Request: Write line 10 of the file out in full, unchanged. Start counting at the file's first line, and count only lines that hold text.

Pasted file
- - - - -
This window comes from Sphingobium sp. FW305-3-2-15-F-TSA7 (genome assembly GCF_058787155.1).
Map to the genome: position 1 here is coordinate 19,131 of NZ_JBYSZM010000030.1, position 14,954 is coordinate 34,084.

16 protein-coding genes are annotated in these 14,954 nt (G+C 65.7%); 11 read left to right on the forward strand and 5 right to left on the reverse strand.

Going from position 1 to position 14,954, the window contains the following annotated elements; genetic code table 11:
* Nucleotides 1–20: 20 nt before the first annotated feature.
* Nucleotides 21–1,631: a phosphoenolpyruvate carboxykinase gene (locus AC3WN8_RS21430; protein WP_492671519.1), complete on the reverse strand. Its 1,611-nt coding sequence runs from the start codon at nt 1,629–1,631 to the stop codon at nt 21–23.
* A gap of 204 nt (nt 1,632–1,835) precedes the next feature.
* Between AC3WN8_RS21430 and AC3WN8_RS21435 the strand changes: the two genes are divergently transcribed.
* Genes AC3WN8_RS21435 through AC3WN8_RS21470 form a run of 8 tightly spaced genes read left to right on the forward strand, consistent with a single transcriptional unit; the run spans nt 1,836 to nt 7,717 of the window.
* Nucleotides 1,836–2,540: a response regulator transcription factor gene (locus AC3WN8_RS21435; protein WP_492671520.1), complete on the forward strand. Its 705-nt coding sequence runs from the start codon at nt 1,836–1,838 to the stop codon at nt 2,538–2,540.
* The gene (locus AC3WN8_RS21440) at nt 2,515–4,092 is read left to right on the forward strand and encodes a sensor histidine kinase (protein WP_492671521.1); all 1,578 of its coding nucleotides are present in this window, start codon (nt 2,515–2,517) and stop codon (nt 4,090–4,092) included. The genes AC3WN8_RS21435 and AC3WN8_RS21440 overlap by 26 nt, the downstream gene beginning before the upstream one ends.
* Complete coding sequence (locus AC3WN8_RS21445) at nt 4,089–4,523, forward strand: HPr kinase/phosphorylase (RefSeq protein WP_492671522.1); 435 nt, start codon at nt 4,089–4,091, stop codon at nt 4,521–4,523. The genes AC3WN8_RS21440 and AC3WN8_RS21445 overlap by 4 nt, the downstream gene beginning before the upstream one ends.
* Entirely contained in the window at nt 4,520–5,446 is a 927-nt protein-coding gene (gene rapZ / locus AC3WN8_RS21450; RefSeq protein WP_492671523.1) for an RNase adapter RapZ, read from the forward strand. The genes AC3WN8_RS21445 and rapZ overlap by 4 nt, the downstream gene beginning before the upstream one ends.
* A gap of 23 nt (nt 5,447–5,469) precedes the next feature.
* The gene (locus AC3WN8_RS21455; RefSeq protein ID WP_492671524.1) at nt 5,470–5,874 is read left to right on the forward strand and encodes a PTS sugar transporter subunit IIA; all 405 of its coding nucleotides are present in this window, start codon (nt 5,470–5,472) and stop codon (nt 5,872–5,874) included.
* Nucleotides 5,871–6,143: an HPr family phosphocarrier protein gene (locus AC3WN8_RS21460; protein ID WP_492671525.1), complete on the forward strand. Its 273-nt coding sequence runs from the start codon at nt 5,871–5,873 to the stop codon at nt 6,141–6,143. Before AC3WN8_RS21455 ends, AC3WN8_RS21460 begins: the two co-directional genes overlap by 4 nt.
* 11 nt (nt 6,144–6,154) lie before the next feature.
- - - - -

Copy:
* Nucleotides 1,836–2,540: a response regulator transcription factor gene (locus AC3WN8_RS21435; protein WP_492671520.1), complete on the forward strand. Its 705-nt coding sequence runs from the start codon at nt 1,836–1,838 to the stop codon at nt 2,538–2,540.